I was fascinated with this 6-wheeled Tyrrell
Ferraris coming out of turn 10 down to the hairpin
Lastly, the hairpin (turn 11) offers a mostly-unobstructed view; again you can see them head on, and then get their tails as they charge off down the straight. This is the busiest spot for General Admission folks such as ourselves; there is a large grassy bank here which gets completely filled with people and chairs. It's pretty cool to see so many folks wearing their team colours, and waving their countries' flags. If you watched the F1 race coverage at all, you might have seen a Scotland flag waving here; we were standing behind that for the first few laps.
A wide shot, showing how many folks are here, and how far you are from the cars!
There is potential to catch people stomping on their brakes at the hairpin.
Looking down at the turn 15 grandstand, from the hairpin. It's a long way off!
Historic F1 cars approaching the hairpin
Looking down the long straight, which has a surprising amount of elevation change.
The long straight from turn 11 to turn 12 does not offer many vantage points, most of the trackside is taken up with RV parking. You can get close near turn 12 and try to catch cars as they pass you at around 200mph. This is as good as I got, at 1/400s!
We moved down to the grassy area between turns 12 and 15 for most of the race. Here, you can see the cars coming at you from the straight; decelerating into the series of tight bends in front of the turn 15 grandstand. Unfortunately this area is very flat, and obstructed by various signs, TV cameras, cherry picker crane etc. There's a lot of people crammed in here and it is hard to see the cars. However Alan was happy since he got to see the overtaking manoeuvre that won Lewis Hamilton the race. (I was in the loo, dammit! Sod's law, hard at work.) This was also a strategic manoeuvre on our part, since that corner is nearest the exit gate, which explains why we managed to beat the hordes to the buses ;-)
I think this Ferrari was around turn 14, from the gap in between the grandstands.
Of course, the photos would be better if you can get above the fences onto the bleacher seating or the grandstands. You'd better be made of money though. We paid $130 (plus tax etc) for General Admission tickets; the cheapest option. This isn't really a bad price for three days of racing entertainment. They only sell tickets as 3-day passes, so whether you just come on race day or for the whole weekend, it's the same price. The next level is the bleacher seating, which goes for $250-$400, I think it depends on where you sit. If you're between turns 2 and 10, you'll have the sun behind you. You want this. After the bleachers, you need a grandstand seat. And for this, you need to buy a Personal Seat Licence which is valid for ten years ($2000-$40,000 - seriously), and then your tickets (~$750) on top of that! So we figured we'd pass on that...
Alan did investigate the Paddock Pass tickets, for a laugh. A mere $5000/person gets you into the paddock, with a free programme and set of earplugs. OK, then, moving on... Again, I am not sure if it is COTA, F1 or Bernie Ecclestone himself that sets the prices of these things. I suppose it's no surprise that the upper echelon tickets are marketed towards corporate buyers.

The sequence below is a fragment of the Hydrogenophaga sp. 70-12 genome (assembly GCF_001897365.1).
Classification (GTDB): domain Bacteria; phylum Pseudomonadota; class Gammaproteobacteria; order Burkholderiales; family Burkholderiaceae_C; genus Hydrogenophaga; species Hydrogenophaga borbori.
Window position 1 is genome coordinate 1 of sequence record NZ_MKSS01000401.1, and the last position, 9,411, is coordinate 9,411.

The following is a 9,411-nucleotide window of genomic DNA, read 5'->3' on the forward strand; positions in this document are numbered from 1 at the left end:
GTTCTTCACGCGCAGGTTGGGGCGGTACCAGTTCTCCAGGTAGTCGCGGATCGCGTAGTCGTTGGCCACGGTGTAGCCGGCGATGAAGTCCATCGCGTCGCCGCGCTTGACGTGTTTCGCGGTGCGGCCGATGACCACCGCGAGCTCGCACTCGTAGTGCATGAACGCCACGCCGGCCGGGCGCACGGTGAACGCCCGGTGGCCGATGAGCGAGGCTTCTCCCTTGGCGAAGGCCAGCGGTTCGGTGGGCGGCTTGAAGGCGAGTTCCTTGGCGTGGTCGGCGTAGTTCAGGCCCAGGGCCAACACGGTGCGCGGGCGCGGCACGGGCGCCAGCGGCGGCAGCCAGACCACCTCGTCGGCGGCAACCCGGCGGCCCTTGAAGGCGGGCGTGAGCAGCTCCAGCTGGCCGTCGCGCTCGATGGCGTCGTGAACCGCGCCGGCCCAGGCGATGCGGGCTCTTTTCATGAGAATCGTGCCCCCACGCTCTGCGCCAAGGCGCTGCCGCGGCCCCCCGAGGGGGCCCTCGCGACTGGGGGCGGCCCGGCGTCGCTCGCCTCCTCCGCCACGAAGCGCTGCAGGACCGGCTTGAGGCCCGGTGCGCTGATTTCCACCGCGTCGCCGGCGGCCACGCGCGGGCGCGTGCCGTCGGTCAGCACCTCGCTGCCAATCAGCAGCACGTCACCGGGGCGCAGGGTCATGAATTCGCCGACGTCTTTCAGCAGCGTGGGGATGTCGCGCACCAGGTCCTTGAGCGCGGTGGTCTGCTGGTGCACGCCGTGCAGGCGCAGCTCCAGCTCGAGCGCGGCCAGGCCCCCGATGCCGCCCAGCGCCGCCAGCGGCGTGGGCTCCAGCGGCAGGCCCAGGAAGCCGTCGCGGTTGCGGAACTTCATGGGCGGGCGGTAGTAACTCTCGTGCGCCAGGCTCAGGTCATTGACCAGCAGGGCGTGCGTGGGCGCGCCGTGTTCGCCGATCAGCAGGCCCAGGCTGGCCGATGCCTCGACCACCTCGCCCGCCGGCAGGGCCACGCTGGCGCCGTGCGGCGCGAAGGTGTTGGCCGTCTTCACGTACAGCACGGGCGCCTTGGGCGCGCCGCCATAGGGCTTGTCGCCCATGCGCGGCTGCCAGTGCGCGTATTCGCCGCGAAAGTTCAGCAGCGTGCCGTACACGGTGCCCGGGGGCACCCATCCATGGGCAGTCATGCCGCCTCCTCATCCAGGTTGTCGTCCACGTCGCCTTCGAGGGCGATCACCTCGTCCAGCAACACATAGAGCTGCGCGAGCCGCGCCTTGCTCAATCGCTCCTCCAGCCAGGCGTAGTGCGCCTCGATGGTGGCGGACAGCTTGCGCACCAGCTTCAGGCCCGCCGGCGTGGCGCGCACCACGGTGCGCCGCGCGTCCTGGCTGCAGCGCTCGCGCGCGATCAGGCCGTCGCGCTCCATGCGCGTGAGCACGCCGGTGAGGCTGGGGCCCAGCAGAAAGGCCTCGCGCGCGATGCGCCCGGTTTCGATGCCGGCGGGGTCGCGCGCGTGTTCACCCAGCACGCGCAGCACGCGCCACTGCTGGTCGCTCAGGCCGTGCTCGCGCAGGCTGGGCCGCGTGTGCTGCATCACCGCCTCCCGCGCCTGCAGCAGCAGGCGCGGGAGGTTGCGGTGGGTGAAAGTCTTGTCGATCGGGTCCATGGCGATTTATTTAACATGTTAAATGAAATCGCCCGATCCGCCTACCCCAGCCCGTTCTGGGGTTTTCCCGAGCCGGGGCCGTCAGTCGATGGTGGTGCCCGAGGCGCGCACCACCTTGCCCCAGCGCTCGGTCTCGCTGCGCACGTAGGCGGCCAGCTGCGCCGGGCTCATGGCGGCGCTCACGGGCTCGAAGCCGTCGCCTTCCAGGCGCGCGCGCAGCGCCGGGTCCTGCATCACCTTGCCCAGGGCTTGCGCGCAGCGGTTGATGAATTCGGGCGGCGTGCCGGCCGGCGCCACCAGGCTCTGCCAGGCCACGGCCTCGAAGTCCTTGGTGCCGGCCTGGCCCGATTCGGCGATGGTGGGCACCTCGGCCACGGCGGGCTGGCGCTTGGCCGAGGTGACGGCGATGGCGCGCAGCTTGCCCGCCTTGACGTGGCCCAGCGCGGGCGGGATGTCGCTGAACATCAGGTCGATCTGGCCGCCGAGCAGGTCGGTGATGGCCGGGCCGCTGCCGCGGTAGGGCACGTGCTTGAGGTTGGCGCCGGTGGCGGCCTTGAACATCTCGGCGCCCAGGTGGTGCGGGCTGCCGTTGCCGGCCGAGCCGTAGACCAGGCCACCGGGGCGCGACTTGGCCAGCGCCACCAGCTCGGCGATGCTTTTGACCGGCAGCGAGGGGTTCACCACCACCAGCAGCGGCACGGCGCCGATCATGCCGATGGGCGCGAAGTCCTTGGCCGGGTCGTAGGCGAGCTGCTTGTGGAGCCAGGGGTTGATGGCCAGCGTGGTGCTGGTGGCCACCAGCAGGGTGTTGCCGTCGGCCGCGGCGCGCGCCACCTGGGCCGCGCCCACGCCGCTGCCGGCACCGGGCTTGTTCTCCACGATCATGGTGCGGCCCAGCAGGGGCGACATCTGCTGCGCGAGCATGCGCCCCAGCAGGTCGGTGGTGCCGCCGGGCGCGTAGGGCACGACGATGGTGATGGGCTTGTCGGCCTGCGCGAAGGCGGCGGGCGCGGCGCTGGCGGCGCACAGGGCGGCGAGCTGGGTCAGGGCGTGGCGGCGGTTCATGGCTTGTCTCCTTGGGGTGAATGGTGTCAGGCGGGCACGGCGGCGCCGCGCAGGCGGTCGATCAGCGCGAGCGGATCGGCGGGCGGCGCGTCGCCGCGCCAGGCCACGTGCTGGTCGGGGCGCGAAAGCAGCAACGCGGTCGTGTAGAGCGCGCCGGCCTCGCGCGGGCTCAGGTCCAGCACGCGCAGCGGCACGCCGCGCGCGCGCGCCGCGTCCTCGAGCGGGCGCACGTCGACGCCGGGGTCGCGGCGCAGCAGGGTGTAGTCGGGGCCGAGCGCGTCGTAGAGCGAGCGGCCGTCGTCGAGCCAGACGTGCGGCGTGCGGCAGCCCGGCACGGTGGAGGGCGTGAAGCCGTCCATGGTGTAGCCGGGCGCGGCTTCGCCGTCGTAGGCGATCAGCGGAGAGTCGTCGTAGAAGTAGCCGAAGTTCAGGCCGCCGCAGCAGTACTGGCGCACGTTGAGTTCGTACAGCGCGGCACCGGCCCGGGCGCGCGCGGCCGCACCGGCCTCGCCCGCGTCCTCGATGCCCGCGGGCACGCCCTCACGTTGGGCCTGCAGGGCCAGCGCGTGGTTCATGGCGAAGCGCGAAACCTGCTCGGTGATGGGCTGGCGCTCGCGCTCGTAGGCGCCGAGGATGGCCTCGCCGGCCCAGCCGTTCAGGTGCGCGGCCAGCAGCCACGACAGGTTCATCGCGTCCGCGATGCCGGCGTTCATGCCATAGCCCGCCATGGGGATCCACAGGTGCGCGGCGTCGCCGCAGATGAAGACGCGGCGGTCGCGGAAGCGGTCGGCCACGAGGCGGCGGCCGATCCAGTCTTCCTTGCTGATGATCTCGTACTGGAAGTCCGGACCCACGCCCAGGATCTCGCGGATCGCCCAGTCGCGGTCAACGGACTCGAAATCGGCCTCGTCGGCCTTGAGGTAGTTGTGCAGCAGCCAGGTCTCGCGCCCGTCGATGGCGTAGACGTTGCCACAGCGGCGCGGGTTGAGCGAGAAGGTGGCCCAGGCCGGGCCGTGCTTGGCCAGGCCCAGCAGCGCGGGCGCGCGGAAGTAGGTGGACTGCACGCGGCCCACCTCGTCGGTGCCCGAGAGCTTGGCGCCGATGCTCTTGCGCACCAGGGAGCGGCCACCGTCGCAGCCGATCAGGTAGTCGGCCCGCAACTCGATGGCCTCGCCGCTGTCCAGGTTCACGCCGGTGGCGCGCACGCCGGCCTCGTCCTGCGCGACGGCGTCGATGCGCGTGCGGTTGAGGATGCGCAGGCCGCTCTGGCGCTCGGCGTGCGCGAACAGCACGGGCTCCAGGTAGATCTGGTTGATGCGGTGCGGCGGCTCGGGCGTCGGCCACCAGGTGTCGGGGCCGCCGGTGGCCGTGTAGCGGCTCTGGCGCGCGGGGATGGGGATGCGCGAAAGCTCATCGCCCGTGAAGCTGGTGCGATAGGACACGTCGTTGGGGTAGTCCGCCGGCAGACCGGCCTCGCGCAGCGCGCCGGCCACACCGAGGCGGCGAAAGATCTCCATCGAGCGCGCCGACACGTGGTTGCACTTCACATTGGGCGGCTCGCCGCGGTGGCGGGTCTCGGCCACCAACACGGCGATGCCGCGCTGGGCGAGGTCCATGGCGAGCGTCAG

The one other location that would make decent photos is from the top of the observation tower. They were charging $35/person to go up the 251ft tall tower in the centre of the circuit. I don't know how long you are allowed to stay up there, but it's a very strikingly-designed piece of architecture, and the pictures I have seen from up there look great. Another $70 for the pair of us to go up there wasn't really going to happen, however. Where do you draw the line on spending money?
The tower dominates the track, as seen here from the hairpin (turn 11).
A close up of the viewing gallery at the top.
COTA is hosting some other world series races in early 2013 whose tickets are easily half the price of the F1 tickets - Moto GP and Australian V8 Supercars, to name but two. I also notice that the track is being split for the V8s; they're using the smaller club circuit. Both events have a lot more GA admissions; I don't know if they are removing some of the scaffolding/bleacher seating for these events, in which case a lot of the photography could be improved, if we don't have big stands in the way. Time will tell, I guess.
Turbine engine blowers clean the track after each race
This wouldn't be an aviation blog without a few aircraft, would it? And there were plenty in the skies over COTA. Dominating the airspace were the helicopters, mostly bringing people in from nearby airports and from temporary heliports downtown. They mostly stayed to the south of the track and as such were far away and backlit; not very photogenic, but sometimes one strayed close enough for a decent shot, especially at the hairpin end.
$550/person gets you a ride in here
The one helicopter that we did see a whole lot of was the camera ship for the F1 races. This pilot was very skilled. All those long, swooping shots that you see on TV, chasing cars down the long straights, they all come from this guy. He is doing lots of long, swoopy flying to get you those shots; it's impressive stuff.
Spot the camera on the nose, and what I assume is a transmitter on the skid.
Looking inside, you can see the cameraman is intent on his large screen in front of him.
Meanwhile, other aircraft were out to play... here's the Environmental Protection Agency doing air quality checks. They flew a pattern across the whole track area avery day.
The EPA on the prowl
A close up showing the sensors in the bottom of the fuselage
The local police helicopter, possibly providing extra camera coverage.
Last but certainly not least, we enjoyed a flyby before the F1 race, consisting of an F-16, P-38 and two P-51s. I believe they all came up from San Antonio; certainly the P-38 'Glacier Girl' is based there but I am not quite sure which P-51s we have here. I suspect the F-16 was from the Air National Guard at Lackland.
And there you have it! Many kudos to COTA; it was a fun and impressive weekend. Roll on the next race.